Of course there is one – inevitable – problem. One that plagues the social care sector at every turn and could prevent Islington from achieving its goals: funding. When speaking to Josh Hawker, it didn’t take him long to speculate that monitoring air quality inside homes will never become a top priority while establishments are battling for money just to cover basic costs such as staff’s salaries, beds and medical equipment. He said, ‘the only way air quality can be properly assessed in care homes is if the government provide a sperate grant, and the chances of this happening are zero to none.’

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He adds: ‘Councils only pay us the absolute bare minimum because they receive so little funding from central government. For example, Bristol City Council wants to pay me £833 per week to look after someone and it is costing me around £900. If we’re under budget to keep somebody comfortable, I’m not sure where funding for air quality checks would come from.’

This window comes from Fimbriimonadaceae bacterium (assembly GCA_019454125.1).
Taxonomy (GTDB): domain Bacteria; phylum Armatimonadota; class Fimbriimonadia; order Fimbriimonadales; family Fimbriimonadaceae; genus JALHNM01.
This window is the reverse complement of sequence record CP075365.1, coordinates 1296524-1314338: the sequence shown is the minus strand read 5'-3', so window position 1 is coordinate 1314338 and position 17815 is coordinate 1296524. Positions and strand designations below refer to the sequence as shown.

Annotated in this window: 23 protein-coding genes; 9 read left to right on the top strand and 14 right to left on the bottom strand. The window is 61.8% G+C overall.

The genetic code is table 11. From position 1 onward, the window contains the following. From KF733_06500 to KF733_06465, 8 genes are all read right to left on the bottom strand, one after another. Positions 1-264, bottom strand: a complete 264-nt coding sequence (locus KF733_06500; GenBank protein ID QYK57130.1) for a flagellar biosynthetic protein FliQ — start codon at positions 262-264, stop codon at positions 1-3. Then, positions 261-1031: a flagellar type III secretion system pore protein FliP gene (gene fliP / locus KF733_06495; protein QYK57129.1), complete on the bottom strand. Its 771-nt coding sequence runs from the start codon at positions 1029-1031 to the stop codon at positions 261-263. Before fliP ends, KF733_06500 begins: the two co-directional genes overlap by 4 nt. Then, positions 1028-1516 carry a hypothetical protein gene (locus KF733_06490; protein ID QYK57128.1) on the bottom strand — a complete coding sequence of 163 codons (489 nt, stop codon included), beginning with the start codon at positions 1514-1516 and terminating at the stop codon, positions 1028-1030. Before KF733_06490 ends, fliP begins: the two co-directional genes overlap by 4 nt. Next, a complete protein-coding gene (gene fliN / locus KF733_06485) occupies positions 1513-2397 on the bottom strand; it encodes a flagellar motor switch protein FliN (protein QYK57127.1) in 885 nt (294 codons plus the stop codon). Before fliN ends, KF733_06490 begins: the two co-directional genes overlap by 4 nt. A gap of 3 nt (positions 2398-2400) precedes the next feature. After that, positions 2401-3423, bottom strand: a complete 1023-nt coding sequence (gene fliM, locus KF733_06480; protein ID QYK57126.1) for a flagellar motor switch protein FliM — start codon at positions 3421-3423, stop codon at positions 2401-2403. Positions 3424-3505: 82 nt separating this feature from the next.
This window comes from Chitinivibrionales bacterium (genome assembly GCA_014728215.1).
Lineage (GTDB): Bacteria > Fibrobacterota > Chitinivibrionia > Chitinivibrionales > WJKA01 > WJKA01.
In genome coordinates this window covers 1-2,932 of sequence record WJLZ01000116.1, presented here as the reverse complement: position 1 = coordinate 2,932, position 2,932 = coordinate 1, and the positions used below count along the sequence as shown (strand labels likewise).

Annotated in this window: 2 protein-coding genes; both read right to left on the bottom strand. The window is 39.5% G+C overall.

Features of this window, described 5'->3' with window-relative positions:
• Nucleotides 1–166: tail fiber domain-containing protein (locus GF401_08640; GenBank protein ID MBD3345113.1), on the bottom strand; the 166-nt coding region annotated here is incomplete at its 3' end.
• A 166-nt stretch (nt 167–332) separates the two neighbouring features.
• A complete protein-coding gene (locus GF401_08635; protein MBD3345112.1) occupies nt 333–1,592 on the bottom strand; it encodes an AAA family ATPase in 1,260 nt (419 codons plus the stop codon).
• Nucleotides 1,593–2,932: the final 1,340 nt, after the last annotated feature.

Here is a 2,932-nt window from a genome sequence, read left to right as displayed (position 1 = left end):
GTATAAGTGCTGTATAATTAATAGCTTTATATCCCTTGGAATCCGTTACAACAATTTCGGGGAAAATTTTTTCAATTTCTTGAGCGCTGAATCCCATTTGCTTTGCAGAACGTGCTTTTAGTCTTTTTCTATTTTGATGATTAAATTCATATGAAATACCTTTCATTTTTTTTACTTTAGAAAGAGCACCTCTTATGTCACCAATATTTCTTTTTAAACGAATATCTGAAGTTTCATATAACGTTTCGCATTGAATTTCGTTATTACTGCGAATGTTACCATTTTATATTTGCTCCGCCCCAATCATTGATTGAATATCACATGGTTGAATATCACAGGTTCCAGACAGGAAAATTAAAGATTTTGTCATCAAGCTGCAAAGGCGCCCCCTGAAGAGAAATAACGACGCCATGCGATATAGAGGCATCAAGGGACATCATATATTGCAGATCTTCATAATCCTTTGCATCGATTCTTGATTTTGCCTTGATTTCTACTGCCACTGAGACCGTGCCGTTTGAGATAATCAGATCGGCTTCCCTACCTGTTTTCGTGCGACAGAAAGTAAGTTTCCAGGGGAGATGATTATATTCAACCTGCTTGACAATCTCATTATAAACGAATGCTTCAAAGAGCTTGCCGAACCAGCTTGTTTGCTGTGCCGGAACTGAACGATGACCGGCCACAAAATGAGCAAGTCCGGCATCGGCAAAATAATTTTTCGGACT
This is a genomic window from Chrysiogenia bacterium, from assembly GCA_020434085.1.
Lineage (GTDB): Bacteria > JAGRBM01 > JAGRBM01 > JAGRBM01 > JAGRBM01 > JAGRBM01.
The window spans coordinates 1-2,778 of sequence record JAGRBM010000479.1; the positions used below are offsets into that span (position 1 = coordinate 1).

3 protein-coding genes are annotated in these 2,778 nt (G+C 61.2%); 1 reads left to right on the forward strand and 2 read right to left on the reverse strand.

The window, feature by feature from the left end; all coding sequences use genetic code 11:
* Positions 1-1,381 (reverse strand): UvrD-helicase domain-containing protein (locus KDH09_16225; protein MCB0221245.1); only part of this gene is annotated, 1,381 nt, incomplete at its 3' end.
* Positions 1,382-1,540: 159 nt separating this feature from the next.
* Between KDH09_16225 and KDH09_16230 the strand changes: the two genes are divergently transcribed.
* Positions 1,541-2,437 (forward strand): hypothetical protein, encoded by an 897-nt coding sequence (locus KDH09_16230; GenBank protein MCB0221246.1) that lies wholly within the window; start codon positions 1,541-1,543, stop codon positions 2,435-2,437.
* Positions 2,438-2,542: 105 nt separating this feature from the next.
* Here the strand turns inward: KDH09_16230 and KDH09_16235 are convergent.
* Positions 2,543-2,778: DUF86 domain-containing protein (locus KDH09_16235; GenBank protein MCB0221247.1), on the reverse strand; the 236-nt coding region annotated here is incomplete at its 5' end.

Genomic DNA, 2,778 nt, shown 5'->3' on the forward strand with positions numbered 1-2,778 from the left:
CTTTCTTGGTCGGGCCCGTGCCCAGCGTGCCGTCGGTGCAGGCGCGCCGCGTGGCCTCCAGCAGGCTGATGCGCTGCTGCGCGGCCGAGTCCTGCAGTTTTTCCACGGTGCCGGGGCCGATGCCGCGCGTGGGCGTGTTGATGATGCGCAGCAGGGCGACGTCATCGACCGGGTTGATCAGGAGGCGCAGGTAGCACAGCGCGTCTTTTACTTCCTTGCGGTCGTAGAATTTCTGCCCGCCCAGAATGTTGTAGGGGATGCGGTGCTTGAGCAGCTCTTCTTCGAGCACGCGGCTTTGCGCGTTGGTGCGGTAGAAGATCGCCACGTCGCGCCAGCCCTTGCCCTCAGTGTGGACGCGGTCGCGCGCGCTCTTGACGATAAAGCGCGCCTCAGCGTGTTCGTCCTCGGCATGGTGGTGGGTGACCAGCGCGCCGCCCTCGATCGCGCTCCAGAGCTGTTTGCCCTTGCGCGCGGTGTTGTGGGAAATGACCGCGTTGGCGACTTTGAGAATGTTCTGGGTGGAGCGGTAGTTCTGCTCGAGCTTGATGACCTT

That said, lack of funding from the government has failed to dampen Islington’s enthusiasm for their clean air project. To kickstart their campaign, the council successfully applied to DEFRA for funding and were allocated £4,000. Following this, once the local authority have conducted audits within all the care homes, establishments will be invited to apply for a larger grant that reaches up to £100,000 in a bid help implement necessary measures, if air quality levels are found to be particularly bad.